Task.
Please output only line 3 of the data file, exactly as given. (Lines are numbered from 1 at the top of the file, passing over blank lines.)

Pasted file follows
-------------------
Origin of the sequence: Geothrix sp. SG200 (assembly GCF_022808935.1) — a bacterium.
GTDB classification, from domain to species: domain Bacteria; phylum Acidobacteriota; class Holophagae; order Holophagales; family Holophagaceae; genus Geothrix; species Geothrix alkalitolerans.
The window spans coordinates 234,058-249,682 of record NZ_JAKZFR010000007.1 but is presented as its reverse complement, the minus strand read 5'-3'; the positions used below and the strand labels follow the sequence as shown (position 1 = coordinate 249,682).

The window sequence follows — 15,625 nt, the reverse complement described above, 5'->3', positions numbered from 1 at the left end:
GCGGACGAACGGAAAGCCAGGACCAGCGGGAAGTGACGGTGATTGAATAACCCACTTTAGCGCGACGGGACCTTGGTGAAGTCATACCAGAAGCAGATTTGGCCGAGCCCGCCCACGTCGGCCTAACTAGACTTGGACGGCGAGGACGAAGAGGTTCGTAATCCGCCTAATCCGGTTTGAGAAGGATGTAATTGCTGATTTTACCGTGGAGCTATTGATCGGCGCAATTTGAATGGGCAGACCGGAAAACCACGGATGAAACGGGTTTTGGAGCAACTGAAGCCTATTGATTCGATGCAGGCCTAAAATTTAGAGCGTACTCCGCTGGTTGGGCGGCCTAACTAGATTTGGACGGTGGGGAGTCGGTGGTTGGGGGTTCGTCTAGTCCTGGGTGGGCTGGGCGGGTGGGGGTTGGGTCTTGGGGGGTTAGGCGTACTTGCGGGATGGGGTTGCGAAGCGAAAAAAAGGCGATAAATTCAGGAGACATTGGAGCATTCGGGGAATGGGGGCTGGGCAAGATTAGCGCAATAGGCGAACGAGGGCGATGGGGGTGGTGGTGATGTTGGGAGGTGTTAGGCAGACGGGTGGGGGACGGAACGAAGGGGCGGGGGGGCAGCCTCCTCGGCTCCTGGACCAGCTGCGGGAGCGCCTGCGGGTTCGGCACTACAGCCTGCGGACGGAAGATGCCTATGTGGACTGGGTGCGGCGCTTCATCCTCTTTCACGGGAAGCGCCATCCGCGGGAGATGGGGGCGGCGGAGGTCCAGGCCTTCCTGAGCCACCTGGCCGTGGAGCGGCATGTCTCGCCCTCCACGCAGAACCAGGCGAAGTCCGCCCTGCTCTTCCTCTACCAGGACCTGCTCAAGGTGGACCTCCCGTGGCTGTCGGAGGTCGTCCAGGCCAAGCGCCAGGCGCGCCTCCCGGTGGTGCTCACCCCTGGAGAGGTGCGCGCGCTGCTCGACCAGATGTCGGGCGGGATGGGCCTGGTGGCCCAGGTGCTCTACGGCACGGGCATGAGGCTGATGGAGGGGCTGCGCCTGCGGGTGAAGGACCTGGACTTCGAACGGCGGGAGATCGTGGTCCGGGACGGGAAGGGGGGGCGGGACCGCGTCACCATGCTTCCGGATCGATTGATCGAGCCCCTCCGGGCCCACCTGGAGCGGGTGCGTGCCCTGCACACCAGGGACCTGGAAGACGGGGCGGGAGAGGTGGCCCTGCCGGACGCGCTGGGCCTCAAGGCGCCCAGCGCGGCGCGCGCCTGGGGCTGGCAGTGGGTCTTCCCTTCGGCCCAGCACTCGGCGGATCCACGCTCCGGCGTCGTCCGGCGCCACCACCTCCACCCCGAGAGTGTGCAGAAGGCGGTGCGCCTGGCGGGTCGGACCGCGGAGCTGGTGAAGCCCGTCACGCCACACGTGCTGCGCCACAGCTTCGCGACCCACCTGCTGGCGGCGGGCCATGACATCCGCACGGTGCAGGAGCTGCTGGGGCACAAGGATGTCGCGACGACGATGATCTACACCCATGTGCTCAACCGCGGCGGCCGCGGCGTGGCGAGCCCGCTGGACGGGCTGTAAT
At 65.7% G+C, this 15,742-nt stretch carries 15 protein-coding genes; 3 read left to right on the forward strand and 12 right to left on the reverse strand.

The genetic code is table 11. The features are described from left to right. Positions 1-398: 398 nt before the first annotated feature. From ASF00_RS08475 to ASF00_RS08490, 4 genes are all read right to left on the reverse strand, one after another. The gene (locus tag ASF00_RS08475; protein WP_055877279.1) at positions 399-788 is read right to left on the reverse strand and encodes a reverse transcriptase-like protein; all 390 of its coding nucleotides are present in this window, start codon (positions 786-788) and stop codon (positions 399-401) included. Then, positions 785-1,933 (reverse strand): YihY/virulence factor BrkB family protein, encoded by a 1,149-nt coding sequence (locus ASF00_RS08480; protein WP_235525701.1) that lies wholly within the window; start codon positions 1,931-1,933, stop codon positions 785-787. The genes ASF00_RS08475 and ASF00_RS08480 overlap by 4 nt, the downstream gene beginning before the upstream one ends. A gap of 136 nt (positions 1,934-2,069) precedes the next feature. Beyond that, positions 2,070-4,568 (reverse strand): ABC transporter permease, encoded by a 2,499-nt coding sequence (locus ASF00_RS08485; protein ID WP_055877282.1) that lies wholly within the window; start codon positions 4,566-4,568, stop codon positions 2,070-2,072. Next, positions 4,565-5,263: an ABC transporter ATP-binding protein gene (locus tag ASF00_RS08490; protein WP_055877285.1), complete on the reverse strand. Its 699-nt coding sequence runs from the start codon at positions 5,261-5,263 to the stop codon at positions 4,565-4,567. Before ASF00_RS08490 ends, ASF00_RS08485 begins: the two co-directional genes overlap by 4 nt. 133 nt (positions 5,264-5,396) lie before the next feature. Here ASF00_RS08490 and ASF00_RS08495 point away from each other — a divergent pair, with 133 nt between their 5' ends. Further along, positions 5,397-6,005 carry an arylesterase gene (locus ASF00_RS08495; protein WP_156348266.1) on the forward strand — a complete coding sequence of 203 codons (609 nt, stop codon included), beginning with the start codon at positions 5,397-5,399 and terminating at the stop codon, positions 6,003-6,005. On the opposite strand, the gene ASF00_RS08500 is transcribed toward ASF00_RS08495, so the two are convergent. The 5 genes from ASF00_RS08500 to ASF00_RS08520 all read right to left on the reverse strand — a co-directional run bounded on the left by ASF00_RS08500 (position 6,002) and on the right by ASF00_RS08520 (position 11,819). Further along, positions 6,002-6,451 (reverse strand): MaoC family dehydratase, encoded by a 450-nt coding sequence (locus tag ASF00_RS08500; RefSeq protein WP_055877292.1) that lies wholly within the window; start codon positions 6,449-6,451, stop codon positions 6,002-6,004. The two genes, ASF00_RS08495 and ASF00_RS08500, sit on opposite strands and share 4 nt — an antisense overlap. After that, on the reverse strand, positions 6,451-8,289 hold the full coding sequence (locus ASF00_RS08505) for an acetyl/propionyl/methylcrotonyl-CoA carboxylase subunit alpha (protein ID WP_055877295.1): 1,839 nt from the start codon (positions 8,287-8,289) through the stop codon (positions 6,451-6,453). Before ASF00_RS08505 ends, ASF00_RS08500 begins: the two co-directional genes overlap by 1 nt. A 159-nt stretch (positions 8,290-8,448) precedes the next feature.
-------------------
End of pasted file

The window spans coordinates 234,058-249,682 of record NZ_JAKZFR010000007.1 but is presented as its reverse complement, the minus strand read 5'-3'; the positions used below and the strand labels follow the sequence as shown (position 1 = coordinate 249,682).